No doubt many of you are recovering from a great time of food, friends, and family, as we just celebrated Thanksgiving. I trust also that you were able to express to those loved ones what you are most thankful for this year, that it was a time of reflection, and, most importantly, of giving thanks to our Creator and Redeemer. Those reasons for gratitude should flow off Christians’ tongues as they think about all that the Lord has done, is doing, and will do for those who are His. Thanksgiving is a natural outpouring from a heart that has been redeemed. It is a part of the Christian’s DNA. Think with me: What do we have that God hasn’t given us? Nothing! God has been so kind to us that praise, adoration, and thankfulness become the heart attitude of every born-again Christian.
Yet, I propose to you that this is not just a one-time event on a day in November. No, it is to be an everyday aspect of the Christian life. In the good and even in what we see as bad we are to give thanks to Him. Paul says in 1 Thessalonians 5:16–18 that the Christian’s heart and approach to life should be to “Rejoice always; pray without ceasing; in everything give thanks; for this is God’s will for you in Christ Jesus.” Did you catch that, beloved? It is God’s will that we give thanks! In all things! In every situation, there is cause to rejoice, whether things seem good or bad. Christian, thankfulness is a part of what defines you.
The question is why? Why does God desire His redeemed to give Him praise? I think one of the answers is that God wants you turn from yourself, turn to Him, and acknowledge and affirm His goodness to a world that is steeped in selfishness. It is safe to say that thankfulness strips all selfishness from your heart, because you are exhorting and rejoicing in someone else. A thankful heart makes you think of others, and, in the case of the believer, it makes you grateful to God.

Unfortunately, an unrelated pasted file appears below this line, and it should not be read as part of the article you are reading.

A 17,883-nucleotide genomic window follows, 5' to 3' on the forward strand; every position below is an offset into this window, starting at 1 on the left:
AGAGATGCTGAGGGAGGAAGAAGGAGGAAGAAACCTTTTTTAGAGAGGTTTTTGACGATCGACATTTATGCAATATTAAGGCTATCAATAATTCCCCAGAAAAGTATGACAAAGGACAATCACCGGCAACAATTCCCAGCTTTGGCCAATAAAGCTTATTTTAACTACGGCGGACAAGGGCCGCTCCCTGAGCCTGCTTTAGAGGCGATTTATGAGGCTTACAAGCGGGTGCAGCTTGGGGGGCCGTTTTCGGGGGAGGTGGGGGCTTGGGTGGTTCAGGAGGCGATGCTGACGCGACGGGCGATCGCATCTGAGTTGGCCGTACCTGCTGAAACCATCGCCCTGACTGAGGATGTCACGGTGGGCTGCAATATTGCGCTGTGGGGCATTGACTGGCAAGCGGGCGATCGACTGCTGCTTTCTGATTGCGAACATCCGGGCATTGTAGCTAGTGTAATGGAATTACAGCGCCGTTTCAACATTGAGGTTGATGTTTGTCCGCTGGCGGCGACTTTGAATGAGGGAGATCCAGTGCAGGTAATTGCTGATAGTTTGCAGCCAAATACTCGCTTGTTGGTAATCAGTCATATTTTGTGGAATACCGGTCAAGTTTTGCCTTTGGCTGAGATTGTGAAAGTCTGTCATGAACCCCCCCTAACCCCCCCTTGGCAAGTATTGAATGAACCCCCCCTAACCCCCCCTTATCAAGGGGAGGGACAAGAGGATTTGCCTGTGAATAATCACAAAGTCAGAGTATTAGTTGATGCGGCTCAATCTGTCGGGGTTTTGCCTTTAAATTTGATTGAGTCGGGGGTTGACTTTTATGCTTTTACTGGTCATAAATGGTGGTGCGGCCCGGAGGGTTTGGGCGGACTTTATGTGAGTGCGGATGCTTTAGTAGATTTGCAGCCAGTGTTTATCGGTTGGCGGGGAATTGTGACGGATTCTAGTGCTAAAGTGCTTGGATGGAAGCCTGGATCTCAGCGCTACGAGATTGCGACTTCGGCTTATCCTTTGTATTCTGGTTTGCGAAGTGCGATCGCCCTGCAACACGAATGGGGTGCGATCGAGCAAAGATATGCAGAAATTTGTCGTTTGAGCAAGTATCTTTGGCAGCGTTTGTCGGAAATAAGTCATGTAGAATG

No doubt, we all struggle to some degree with giving God thanks in all things. We often grumble. We complain about our current situation and wonder why God isn’t doing something about it. Ingratitude is an attack on the character of God. It puts you at the center of your wants and wishes, which is foreign to your new nature in Christ. So, the question is, how do I fight my selfishness and live a life that freely gives God thanks in all things? How do I nurture a thankful heart?
Let me outline three disciplines that will help us in this endeavor. First, we need to remember that giving thanks requires practice. If it is a part of who we are as Christians, then we need to regularly give thanks for the “God things” in our lives. We need to recognize His provision and moving in our lives. Thankfulness, not criticism, is to be our default setting when we open our mouths. We must make it a habit to see this life and the next through the grid of the Word of God. Second, in our desire to discipline our lives toward thankfulness we need to give thanks to God in all circumstances, the good and the bad. Beloved, when our perspective sees situations as bad, we must remember that God is not sleeping or taking a day off. He is just as sovereign in those situations as He is in all the good things that we experience. It is vital that we recognize that our great God will even use the hard things in our lives for His good. Third, we need to remember to give God thanks even in the good times, when things are going well. Now, it might seem silly for me to give this advice, but it’s important. To be people who give God thanks, we have to learn not to take Him for granted. Remember, beloved, that He sustains you, protects you, and does many other things in every believer’s life, but not always in ways that we expect.
It is simple: In order to nurture a thankful heart, we are called to constantly look for ways to thank God no matter what the situation. We must have a heart for gratitude, for there is much that the Lord Jesus has given us that we have not earned or deserved. Let me leave you with a simple quote from Helen Keller that will humble us as we look at our lives. With all the physical challenges that Miss Keller had, she is quoted as saying, “So much has been given to me that I have no time to ponder that which I don’t have.” So, get going, Christian. Rise up and give thanks!